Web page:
Spring 2024 course: GEO 371T – The Science of Environmental Justice

Course description

Central to advancing environmental justice (EJ) is understanding the physical, chemical, biological, and other environmental processes that lead to the inequitable impacts of environmental degradation. This field-based and research-based course explores the scientific basis for understanding these inequitable impacts through lectures and case studies, including field-based investigations focused on natural and social history, water quality, urban heat, and flooding in Austin-area communities.

This course carries the Ethics and Leadership Flag, and it is cross-listed as GEO371T for undergraduate students and GEO391 for graduate students. A STEM background is not required. The course will be closely associated with Project CRESSLE activities. Click here to see a student’s perspective on the course field exercises.


Professor: Jay Banner
Teaching Assistant: Rodrigo Leal

Questions about the course? Ask Jay Banner at banner@jsg.utexas.edu

Info for registering for the course here


Environmental justice, climate change, climate mitigation/adaptation, critical race theory; Austin’s history: geologic, evolution, peoples, policy, urban development; approaches to community engagement; Central Texas water resources and water quality, environmental policy, advocacy, eco-therapy, air quality, public health impacts

Previous field exercise locations

Waller Creek, Holly Street Power Plant, Boggy Creek, East Austin Tank Farms, ABIA Tank Farms, Onion Creek, Montopolis neighborhood, Mt. Bonnell, Barton Springs, Colorado River / Lady Bird Lake, N. Mopac archeological site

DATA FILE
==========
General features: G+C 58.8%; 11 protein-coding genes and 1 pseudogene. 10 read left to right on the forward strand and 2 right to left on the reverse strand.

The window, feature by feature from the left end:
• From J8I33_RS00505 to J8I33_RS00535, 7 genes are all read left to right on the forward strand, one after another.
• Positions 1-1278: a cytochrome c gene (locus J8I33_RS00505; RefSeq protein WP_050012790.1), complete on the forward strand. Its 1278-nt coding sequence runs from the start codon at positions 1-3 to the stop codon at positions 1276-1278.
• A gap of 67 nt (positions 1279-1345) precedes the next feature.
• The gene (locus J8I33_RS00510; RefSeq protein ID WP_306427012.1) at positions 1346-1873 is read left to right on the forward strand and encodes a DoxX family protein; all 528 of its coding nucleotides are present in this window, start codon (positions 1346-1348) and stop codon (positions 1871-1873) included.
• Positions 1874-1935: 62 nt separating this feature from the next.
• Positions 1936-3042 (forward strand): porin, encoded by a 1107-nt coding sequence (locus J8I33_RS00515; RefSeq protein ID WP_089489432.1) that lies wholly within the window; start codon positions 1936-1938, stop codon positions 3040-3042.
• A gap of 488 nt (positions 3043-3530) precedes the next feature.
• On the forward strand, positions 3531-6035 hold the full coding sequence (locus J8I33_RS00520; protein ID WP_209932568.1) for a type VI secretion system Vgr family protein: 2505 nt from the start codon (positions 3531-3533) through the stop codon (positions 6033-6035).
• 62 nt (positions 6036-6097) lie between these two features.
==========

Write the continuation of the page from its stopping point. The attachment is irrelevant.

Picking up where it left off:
Research techniques

Water quality analysis, Microbial source tracking, Air quality monitoring, Heat mapping, Flood risk analysis

Learning objectives

By the end of this class, you should be able to:

  • Reconstruct the history of racism in Austin and at UT and how this influenced planning and policy.
  • Describe the geologic processes that developed the landscapes and hydrologic systems of surface water and groundwater in central Texas.
  • Conduct measurements of environmental parameters such as water and air quality and heat.
  • Assess the quality of such measurements.
  • Conduct an analysis of such measurements to determine potential anthropogenic and natural sources of constituents.
  • Identify challenges to a community’s water and climate resilience.
  • Hypothesize how challenges to water and climate resilience are a function of disproportionate impacts on historically underserved and underrepresented communities.
  • Propose a valid Participatory Research project to address an environmental issue of community concern.
  • Identify a collaborative team of university researchers, community members, and associated stakeholders for a Participatory Research project.
  • Navigate networks of environmental and social justice organizations.